We live in a society where we fear bacteria, and somewhat rightly so. There are some nasty, antibiotic resistant strains out there. This fear causes people to use antibacterial products, like soaps and hand sanitizers, that actually contribute to the problem. They don’t make our immune systems stronger, and simple hand washing is the best practice.
Bacteria is unavoidable. Especially indoors.
A new study has found “human occupancy was associated with substantially increased airborne concentrations” of bacteria.
Discovery News reports:
Just one person in a room adds 37 million bacteria to the air every hour, according to a study published in the journal Indoor Air.
Most of the bacteria is stirred up from the floor, left behind by the room’s prior occupants.
“We live in this microbial soup, and a big ingredient is our own microorganisms,” Jordan Peccia, associate professor of environmental engineering at Yale and the principal investigator of the study, said in a press release.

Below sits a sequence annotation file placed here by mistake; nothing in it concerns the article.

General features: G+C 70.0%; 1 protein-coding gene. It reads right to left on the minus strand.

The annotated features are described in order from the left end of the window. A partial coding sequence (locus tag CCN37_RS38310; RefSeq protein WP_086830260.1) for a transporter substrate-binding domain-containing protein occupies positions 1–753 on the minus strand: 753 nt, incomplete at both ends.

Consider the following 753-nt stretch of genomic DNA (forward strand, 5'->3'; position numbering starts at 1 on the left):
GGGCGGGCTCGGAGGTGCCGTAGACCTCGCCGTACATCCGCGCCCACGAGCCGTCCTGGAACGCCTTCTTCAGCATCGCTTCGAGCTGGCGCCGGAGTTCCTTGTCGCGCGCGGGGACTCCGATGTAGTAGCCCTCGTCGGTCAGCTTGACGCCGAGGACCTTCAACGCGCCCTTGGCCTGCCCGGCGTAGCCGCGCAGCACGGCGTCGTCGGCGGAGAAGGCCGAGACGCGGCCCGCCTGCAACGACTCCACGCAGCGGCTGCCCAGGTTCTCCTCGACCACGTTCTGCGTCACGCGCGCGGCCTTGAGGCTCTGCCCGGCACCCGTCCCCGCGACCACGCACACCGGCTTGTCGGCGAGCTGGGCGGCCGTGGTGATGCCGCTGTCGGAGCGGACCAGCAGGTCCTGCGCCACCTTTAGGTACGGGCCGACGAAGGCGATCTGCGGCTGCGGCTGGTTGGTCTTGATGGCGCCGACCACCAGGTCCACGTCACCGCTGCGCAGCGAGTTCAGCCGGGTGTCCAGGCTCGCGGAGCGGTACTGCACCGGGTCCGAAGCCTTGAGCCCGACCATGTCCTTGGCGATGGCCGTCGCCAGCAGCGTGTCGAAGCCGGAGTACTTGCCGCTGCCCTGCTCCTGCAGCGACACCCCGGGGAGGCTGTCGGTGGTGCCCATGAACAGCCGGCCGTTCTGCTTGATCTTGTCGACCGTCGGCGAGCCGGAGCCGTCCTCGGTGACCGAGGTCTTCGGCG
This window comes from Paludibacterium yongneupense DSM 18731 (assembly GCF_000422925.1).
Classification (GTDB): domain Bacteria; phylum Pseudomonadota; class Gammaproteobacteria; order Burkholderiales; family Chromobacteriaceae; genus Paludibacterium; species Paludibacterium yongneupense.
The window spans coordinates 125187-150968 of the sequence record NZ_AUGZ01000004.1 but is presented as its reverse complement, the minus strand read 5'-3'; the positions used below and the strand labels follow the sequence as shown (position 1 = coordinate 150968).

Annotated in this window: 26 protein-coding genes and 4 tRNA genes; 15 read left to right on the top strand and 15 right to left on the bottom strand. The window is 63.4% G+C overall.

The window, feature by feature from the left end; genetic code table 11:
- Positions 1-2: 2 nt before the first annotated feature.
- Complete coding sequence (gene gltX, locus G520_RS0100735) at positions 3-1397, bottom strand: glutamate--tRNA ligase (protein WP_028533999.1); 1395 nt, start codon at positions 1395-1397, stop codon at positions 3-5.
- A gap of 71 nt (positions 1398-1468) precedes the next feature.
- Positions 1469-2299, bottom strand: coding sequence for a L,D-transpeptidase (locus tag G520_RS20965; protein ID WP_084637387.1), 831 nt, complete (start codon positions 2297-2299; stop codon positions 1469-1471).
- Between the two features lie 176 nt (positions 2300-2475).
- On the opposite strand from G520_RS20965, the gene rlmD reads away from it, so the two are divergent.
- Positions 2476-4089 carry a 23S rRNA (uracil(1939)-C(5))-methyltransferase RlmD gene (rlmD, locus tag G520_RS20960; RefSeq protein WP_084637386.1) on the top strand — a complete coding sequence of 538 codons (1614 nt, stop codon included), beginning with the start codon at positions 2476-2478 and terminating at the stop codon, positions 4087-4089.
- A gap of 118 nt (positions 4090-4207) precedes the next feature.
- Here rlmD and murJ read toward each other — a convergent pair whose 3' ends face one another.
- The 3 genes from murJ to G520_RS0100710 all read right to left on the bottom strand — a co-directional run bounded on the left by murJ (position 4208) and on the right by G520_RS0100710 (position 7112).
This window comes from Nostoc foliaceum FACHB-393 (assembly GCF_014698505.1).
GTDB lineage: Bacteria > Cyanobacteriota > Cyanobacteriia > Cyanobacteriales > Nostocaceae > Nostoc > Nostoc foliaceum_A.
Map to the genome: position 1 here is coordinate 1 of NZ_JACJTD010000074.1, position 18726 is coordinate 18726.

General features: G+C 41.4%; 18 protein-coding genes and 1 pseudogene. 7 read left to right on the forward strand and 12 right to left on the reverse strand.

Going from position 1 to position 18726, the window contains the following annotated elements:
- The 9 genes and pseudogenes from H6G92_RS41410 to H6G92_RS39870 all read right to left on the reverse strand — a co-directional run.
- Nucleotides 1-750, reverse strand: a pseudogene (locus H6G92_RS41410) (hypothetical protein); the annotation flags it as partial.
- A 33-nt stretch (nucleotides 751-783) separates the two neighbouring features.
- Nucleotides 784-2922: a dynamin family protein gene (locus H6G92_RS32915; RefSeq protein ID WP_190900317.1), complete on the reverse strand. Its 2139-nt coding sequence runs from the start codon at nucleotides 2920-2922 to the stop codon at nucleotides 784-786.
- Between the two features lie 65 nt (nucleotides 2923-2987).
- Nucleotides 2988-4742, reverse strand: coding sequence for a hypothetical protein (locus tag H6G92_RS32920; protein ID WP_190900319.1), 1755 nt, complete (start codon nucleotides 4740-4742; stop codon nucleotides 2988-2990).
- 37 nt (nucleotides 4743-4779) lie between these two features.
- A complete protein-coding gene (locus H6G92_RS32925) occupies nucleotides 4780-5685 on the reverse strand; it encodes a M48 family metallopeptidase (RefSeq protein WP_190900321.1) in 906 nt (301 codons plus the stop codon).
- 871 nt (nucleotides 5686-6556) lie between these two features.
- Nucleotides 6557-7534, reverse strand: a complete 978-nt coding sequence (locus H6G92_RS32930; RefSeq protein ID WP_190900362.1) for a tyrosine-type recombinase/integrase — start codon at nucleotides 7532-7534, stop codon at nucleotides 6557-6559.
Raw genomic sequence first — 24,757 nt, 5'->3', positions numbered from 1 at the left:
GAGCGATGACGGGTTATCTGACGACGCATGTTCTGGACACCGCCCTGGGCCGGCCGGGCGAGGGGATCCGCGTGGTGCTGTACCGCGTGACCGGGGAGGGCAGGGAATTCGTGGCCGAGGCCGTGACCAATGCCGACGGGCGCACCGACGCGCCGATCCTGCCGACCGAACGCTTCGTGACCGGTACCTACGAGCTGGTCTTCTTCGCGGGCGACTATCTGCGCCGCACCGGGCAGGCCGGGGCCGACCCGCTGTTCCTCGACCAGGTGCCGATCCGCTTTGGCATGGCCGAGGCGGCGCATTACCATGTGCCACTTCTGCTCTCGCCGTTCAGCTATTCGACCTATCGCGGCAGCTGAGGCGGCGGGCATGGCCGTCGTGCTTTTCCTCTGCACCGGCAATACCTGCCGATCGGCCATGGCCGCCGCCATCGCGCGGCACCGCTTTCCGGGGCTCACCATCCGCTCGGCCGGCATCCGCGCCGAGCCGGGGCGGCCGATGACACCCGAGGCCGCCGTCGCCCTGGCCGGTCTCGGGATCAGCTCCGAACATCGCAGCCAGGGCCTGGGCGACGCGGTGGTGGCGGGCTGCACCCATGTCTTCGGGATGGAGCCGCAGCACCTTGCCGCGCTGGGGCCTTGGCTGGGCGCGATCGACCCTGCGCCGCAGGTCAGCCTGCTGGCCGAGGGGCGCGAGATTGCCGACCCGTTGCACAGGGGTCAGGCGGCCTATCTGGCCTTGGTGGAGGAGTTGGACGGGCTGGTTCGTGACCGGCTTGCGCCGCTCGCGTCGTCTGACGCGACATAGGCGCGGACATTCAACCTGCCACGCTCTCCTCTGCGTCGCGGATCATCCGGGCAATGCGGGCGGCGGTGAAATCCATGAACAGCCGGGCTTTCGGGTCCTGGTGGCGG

“Mostly people are re-suspending what’s been deposited before. The floor dust turns out to be the major source of the bacteria that we breathe.”…
At least it’s good news that few of the microorganisms commonly found indoors are infectious, he said, but added, “All those infectious diseases we get, we get indoors.”
Given that most Americans spend more than 90 percent of their time inside, it’s no wonder we’re often sick.
It is good news that most of this bacteria is harmless, but it is astounding that we spend 90% of our time inside. For more reasons than just avoiding bacteria, we need to be outdoors!
Our kids especially need to be playing in outside, both at home and school. This study was conducted in a university classroom, so you can imagine the level of bacteria in an elementary school classroom would be even greater. One more reason recess and PE programs should get kids outside during the school day.